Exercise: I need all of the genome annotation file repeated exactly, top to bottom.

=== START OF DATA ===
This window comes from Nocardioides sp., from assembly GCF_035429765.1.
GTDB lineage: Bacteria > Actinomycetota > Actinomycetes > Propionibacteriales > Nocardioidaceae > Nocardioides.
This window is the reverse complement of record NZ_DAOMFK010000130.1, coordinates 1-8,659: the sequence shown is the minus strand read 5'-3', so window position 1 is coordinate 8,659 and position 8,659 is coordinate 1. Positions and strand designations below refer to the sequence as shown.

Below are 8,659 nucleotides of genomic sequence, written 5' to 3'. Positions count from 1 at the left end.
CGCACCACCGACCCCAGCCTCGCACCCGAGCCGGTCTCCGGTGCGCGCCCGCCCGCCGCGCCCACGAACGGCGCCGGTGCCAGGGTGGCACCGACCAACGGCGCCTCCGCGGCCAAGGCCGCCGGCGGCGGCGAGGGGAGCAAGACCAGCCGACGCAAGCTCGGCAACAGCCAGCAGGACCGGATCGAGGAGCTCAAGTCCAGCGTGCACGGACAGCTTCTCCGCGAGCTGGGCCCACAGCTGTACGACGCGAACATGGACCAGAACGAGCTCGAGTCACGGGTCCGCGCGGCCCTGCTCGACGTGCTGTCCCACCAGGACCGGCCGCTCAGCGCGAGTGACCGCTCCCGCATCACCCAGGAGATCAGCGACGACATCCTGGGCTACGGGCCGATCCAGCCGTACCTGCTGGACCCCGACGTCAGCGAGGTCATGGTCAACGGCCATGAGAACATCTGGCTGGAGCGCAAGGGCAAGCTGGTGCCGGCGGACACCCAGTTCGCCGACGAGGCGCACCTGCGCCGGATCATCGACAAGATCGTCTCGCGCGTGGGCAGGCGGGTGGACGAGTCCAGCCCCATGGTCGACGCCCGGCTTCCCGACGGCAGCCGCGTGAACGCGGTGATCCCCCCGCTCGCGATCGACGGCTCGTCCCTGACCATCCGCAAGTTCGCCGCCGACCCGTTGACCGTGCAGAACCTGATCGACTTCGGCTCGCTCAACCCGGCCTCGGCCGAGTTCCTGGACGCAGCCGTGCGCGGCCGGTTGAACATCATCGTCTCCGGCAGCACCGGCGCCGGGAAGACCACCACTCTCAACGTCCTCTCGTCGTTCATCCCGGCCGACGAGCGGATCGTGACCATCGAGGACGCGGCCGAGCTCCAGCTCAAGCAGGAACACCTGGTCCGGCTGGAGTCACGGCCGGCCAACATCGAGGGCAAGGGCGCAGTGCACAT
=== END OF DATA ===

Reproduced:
This window comes from Nocardioides sp., from assembly GCF_035429765.1.
GTDB lineage: Bacteria > Actinomycetota > Actinomycetes > Propionibacteriales > Nocardioidaceae > Nocardioides.
This window is the reverse complement of record NZ_DAOMFK010000130.1, coordinates 1-8,659: the sequence shown is the minus strand read 5'-3', so window position 1 is coordinate 8,659 and position 8,659 is coordinate 1. Positions and strand designations below refer to the sequence as shown.

Below are 8,659 nucleotides of genomic sequence, written 5' to 3'. Positions count from 1 at the left end.
CGCACCACCGACCCCAGCCTCGCACCCGAGCCGGTCTCCGGTGCGCGCCCGCCCGCCGCGCCCACGAACGGCGCCGGTGCCAGGGTGGCACCGACCAACGGCGCCTCCGCGGCCAAGGCCGCCGGCGGCGGCGAGGGGAGCAAGACCAGCCGACGCAAGCTCGGCAACAGCCAGCAGGACCGGATCGAGGAGCTCAAGTCCAGCGTGCACGGACAGCTTCTCCGCGAGCTGGGCCCACAGCTGTACGACGCGAACATGGACCAGAACGAGCTCGAGTCACGGGTCCGCGCGGCCCTGCTCGACGTGCTGTCCCACCAGGACCGGCCGCTCAGCGCGAGTGACCGCTCCCGCATCACCCAGGAGATCAGCGACGACATCCTGGGCTACGGGCCGATCCAGCCGTACCTGCTGGACCCCGACGTCAGCGAGGTCATGGTCAACGGCCATGAGAACATCTGGCTGGAGCGCAAGGGCAAGCTGGTGCCGGCGGACACCCAGTTCGCCGACGAGGCGCACCTGCGCCGGATCATCGACAAGATCGTCTCGCGCGTGGGCAGGCGGGTGGACGAGTCCAGCCCCATGGTCGACGCCCGGCTTCCCGACGGCAGCCGCGTGAACGCGGTGATCCCCCCGCTCGCGATCGACGGCTCGTCCCTGACCATCCGCAAGTTCGCCGCCGACCCGTTGACCGTGCAGAACCTGATCGACTTCGGCTCGCTCAACCCGGCCTCGGCCGAGTTCCTGGACGCAGCCGTGCGCGGCCGGTTGAACATCATCGTCTCCGGCAGCACCGGCGCCGGGAAGACCACCACTCTCAACGTCCTCTCGTCGTTCATCCCGGCCGACGAGCGGATCGTGACCATCGAGGACGCGGCCGAGCTCCAGCTCAAGCAGGAACACCTGGTCCGGCTGGAGTCACGGCCGGCCAACATCGAGGGCAAGGGCGCAGTGCACAT